King's College London

Research portal

Bioinformatic analysis of genomic sequencing data : Read alignment and variant evaluation

Student thesis: Doctoral ThesisDoctor of Philosophy

The invention and rise in popularity of Next Generation Sequencing technologies
has led to a steep increase of sequencing data and the rise of new challenges.
This thesis aims to contribute methods for the analysis of NGS data, and focuses
on two of the challenges presented by these data.
The rst challenge regards the need for NGS reads to be aligned to a reference
sequence, as their short length complicates direct assembly. A great number of
tools exist that carry out this task quickly and eciently, yet they all rely on
the mere count of mismatches in order to assess alignments, ignoring the knowledge
that genome composition and mutation frequencies are biased. Thus, the
use of a scoring matrix that incorporates the mutation and composition biases
observed among humans was tested with simulated reads. The scoring matrix
was implemented and incorporated into the in-house algorithm REAL, allowing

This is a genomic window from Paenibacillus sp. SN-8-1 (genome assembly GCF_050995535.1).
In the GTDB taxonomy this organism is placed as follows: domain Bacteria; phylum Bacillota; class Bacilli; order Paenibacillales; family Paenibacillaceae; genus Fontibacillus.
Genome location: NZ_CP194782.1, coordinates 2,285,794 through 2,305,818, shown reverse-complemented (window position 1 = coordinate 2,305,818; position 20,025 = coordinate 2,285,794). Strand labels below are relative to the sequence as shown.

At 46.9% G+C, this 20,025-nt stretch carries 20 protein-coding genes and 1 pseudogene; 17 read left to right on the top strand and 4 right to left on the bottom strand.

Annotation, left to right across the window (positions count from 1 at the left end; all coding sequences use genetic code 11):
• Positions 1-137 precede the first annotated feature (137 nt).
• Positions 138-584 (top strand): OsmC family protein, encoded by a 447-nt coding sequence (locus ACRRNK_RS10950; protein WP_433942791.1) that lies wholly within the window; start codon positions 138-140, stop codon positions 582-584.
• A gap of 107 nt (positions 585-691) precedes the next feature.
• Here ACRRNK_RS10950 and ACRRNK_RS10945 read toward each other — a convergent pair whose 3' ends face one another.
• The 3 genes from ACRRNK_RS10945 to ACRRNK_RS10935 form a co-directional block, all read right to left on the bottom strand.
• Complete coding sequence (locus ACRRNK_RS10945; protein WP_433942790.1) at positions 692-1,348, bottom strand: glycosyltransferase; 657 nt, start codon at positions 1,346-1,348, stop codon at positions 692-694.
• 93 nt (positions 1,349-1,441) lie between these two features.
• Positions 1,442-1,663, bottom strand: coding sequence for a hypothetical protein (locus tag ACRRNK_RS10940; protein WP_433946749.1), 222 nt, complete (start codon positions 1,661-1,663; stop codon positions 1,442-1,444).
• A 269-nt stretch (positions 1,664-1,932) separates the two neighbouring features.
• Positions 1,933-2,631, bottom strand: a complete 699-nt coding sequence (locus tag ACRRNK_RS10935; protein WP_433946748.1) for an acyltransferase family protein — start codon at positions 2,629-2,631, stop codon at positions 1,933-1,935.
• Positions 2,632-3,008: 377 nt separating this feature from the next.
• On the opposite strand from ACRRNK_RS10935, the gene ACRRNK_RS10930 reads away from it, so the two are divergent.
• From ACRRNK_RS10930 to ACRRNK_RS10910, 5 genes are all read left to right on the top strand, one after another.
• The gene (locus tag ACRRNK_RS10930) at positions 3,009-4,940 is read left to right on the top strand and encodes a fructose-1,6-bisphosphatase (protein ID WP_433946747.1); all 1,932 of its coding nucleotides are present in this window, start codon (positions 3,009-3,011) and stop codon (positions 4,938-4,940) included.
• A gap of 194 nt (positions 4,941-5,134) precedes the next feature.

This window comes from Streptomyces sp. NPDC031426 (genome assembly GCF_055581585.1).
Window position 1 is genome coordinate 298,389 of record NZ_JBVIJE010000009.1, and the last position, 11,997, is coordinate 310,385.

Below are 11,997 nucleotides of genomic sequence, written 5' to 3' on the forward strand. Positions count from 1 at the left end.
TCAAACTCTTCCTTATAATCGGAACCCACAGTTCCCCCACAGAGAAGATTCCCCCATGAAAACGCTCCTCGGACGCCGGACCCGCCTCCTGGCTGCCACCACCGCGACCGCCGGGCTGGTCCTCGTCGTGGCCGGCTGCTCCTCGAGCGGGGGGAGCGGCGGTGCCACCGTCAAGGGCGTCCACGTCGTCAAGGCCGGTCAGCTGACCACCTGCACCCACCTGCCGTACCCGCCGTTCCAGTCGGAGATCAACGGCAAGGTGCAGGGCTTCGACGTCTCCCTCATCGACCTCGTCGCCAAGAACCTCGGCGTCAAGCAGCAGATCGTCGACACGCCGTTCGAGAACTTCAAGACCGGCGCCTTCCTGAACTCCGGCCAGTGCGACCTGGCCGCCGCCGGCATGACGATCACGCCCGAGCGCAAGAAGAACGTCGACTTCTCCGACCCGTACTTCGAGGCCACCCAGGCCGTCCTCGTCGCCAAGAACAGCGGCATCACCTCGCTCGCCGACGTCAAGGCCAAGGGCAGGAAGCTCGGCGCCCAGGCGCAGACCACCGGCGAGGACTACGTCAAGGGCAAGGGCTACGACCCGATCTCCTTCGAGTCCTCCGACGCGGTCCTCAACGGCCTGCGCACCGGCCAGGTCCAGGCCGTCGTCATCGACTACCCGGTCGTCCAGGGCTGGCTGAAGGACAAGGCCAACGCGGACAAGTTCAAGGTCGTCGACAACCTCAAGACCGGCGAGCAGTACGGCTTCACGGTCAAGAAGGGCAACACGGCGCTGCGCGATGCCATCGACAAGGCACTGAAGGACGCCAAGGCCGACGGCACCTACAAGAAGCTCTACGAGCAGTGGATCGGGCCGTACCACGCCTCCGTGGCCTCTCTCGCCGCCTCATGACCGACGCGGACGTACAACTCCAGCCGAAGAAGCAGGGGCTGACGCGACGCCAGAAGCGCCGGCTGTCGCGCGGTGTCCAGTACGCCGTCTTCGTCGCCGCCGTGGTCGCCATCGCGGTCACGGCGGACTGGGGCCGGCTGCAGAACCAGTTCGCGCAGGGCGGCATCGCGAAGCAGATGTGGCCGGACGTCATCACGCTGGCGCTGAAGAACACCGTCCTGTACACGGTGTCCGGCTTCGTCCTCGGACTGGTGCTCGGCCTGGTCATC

side-by-side comparison of the performance of the biased model and the
mismatch count. The algorithm REAL was also used to investigate the applicability
of NGS RNA-seq data to the understanding of the relationship between
genomic expression and the compartmentalisation of genomic base composition
into isochores.
The second challenge regards the evaluation of the variants (SNPs) that are
discovered by sequencing. NGS technologies have caused a sharp rise in the
rate with which new SNPs are discovered, rendering impossible the experimental
validation of each one. Several tools exist that take into account various
properties of the genome, the transcripts and the protein products relevant to
the location of a SNP and attempt to predict the SNP's impact. These tools
are valuable in screening and prioritising SNPs likely to have a causative association with a genetic disease of interest. Despite the number of individual
tools and the diversity of their resources, no attempt had been made to draw a
consensus among them. Two consensus approaches were considered, one based
on a very simplistic vote majority of the tools considered, and one based on
machine learning. Both methods proved to oer highly competitive classication
both against the individual tools and against other consensus methods that
were published in the meantime.
Original languageEnglish
Awarding Institution
Award date2014


Download statistics

No data available

View graph of relations

© 2018 King's College London | Strand | London WC2R 2LS | England | United Kingdom | Tel +44 (0)20 7836 5454